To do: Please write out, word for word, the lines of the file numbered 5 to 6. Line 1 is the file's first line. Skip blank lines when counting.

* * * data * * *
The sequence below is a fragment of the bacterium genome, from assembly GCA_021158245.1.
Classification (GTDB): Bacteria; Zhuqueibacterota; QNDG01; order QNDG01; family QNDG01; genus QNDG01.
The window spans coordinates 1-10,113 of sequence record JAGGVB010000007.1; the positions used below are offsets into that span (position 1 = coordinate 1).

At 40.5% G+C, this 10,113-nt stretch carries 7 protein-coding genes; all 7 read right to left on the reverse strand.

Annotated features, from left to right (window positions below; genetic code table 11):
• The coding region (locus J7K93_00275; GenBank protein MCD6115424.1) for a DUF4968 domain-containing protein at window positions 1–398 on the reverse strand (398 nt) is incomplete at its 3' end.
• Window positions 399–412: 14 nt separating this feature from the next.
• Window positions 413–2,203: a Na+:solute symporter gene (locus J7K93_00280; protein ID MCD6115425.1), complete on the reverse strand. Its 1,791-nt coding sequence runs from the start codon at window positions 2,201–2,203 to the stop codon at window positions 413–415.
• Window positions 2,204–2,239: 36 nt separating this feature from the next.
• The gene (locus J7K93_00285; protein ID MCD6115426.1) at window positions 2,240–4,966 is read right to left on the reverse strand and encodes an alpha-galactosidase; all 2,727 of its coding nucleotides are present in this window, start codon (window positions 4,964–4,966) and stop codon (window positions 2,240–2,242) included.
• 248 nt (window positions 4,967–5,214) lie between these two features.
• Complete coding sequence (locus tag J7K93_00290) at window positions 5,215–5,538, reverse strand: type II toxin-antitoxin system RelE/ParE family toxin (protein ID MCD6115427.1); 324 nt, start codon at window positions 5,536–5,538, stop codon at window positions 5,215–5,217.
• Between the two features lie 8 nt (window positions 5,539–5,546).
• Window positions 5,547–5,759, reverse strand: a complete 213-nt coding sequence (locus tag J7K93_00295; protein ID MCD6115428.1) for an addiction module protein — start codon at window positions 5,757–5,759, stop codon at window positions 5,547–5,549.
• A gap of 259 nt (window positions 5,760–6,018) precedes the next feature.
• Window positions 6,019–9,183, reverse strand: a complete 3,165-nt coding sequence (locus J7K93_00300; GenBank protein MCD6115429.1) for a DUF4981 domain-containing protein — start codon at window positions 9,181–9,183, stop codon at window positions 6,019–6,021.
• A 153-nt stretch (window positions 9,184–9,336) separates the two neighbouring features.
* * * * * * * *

Annotated features, from left to right (window positions below; genetic code table 11):
• The coding region (locus J7K93_00275; GenBank protein MCD6115424.1) for a DUF4968 domain-containing protein at window positions 1–398 on the reverse strand (398 nt) is incomplete at its 3' end.